determined that it is necessary to extend this moratorium to the 
surrounding counties to prevent potentially fraudulent ambulance 
suppliers from enrolling in a neighboring county to avoid the 
moratorium. CMS has consulted with the Pennsylvania and New Jersey 
State Medicaid Agencies and reviewed available data, and has determined 
that this moratorium will apply equally to enrollment of ambulance 
suppliers in Medicaid and CHIP.
    Beginning on the effective date of this document, no new ambulance 
suppliers will be enrolled into Medicare, Medicaid or CHIP with a 
practice location in the Pennsylvania Counties of Philadelphia, Bucks, 
Delaware, and Montgomery, and the New Jersey Counties of Burlington, 
Camden, and Gloucester unless their enrollment application has already 
been approved but not yet entered into PECOS or the State Enrollment 
System at the time the moratorium is imposed. The moratorium does not 
apply to air ambulance suppliers or providers attempting to enroll in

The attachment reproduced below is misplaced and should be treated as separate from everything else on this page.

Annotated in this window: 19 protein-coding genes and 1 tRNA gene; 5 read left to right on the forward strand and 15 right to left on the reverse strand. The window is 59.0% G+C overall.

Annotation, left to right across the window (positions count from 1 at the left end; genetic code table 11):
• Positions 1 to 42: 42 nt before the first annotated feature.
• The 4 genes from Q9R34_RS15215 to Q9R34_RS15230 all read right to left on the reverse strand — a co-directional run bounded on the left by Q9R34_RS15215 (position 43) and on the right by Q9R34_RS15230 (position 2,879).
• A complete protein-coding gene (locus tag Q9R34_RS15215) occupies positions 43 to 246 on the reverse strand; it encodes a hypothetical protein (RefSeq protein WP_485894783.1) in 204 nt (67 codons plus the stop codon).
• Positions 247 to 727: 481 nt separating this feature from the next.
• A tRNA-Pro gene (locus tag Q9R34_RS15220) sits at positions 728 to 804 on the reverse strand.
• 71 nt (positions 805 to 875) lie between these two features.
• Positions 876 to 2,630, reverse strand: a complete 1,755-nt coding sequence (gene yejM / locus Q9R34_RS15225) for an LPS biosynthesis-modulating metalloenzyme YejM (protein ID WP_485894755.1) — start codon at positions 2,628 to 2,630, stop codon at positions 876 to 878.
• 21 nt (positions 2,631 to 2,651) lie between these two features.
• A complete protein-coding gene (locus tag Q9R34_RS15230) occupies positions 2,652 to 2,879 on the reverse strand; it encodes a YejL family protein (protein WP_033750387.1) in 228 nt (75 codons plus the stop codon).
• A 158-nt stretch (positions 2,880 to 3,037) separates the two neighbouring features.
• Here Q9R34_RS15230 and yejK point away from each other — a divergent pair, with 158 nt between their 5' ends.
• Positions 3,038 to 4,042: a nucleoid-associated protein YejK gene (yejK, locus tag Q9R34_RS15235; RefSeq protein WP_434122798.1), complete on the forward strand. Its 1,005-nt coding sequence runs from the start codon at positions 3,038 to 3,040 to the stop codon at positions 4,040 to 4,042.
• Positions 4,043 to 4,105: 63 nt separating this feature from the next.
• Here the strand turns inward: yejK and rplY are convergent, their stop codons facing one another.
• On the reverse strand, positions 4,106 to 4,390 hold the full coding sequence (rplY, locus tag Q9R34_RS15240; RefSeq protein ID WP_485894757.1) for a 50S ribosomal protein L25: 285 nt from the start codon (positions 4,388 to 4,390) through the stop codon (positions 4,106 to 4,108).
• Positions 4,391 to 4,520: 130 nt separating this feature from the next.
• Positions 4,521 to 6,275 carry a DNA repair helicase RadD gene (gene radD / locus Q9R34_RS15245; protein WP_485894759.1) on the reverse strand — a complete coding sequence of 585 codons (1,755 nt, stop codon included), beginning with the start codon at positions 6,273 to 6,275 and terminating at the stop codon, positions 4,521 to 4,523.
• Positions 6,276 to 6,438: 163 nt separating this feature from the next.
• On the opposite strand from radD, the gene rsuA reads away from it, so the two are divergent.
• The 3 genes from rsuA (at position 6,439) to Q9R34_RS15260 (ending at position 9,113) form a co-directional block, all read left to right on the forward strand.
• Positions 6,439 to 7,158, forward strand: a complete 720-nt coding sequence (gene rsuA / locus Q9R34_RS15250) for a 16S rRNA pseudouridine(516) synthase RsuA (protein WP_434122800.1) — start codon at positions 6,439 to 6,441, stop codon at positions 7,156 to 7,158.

Medicare, Medicaid or CHIP.
1. Consultation With Law Enforcement
    Consistent with Sec.  424.570(a)(2)(iv), CMS has consulted with 
both the HHS-OIG and DOJ regarding the imposition of a moratorium on 
new ambulance suppliers in Philadelphia, PA and surrounding counties. 
Both the HHS-OIG and DOJ agree that a significant potential for fraud, 
waste and abuse exists with respect to ambulance suppliers in the 
affected geographic locations. The HHS-OIG previously found that the 
Medicare ambulance transport benefit may be highly vulnerable to abuse 
in locations with high utilization, such as Philadelphia, PA and 
surrounding locations DOJ prosecuted an operator of an ambulance